How to Calculate Stairs

Loft Conversions

How to Calculate Stairs

Working out stairs can sometimes be a bit of a headache. In this article we are going to look at how to calculate stairs, the quick and easy way to work out your stair requirements.

First, take a look at the regulations that we can use as a starting point for working out our risers and our going.

Building regulation requirements for stairs rise and going

For the purpose of the following examples we will look at the regulations for Private Stair.

How to Calculate Stairs – Example 1

Determining the risers

How to calculate stairs - Determining the risers

Above we have a change in level that requires a few steps. There is a floor to floor level of 450mm.

If we refer to the regulations we can choose a riser height between 150mm and 220mm.

Take the minimum riser height of 150mm. Divide the overall change in level (overall rise) by 150mm.

450mm / 150mm = 3

This tells us that with a riser of 150mm we will need 3 risers/steps.

3 risers how to calculate stairs

Perhaps we decided we would rather have 2 steps instead of three. We can divide the change in level by the amount of steps we want:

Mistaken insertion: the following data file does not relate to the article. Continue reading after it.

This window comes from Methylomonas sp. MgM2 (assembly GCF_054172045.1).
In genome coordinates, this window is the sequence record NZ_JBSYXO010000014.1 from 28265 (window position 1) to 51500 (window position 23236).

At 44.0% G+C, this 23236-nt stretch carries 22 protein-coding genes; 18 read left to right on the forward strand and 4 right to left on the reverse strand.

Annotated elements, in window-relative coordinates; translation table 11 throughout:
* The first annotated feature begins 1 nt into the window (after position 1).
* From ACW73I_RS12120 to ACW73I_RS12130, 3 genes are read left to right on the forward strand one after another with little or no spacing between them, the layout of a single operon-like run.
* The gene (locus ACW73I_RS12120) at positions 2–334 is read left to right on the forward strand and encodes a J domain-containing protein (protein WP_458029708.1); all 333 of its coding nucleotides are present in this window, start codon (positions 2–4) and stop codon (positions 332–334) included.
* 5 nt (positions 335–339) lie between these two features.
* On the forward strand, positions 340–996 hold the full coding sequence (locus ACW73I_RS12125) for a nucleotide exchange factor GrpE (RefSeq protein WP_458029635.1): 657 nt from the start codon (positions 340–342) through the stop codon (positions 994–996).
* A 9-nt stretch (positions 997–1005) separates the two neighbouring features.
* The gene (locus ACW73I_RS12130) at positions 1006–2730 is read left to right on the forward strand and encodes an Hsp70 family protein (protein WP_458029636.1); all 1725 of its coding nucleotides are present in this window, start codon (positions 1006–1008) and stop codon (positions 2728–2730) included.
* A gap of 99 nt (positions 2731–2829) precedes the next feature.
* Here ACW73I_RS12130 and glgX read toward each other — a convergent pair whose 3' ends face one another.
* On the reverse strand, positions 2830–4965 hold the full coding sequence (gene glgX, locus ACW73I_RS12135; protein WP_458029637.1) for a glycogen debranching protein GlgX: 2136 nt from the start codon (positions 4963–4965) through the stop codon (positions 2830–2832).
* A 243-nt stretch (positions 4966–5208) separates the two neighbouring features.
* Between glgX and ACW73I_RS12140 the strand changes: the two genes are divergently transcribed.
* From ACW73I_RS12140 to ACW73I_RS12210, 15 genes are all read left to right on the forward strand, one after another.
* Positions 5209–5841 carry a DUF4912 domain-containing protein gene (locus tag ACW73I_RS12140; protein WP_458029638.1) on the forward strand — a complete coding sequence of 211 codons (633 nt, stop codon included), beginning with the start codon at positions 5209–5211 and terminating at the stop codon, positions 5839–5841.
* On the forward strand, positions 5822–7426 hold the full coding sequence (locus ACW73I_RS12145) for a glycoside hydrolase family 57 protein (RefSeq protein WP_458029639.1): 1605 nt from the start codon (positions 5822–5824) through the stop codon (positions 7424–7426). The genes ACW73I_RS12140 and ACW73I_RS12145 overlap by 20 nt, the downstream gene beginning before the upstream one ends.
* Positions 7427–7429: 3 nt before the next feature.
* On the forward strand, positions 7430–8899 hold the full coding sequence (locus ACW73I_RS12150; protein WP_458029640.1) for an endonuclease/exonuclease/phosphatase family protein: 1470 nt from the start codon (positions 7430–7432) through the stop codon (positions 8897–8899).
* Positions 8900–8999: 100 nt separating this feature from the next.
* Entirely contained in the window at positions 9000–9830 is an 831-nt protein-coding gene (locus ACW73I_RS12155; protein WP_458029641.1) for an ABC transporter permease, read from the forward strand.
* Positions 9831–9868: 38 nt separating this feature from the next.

450mm / 2 = 225mm

Having two steps will give us a rise of 225mm which according to the regulations above would be over the maximum allowance for a riser. So in this case we have to have a riser of 150mm giving 3 steps.

Determining the Going / Run

As indicated in the regulations above, a normal relationship between the dimensions of the rise and going is:

Twice the Rise plus the Going (2R + G) should be between 550mm and 700mm

To continue with the previous example let’s select a low going of 220mm.

This gives us 2 x 150mm + 220mm = 520mm

As we can see from the guidance above, it is recommended the outcome is between 550mm and 700mm

So let’s now try 275mm

2 x 150mm + 275mm = 575mm

As we can see this is within the normal limits so we can happily go with 150mm risers and 275mm going.

Determining the going

How to Calculate Stairs – Example 2

In this example we will take a Floor to Floor level of 2800mm (Total Rise).

Floor to floor how to calculate stairs

If we refer back to the guidance we can use between 150mm and 220mm as a riser.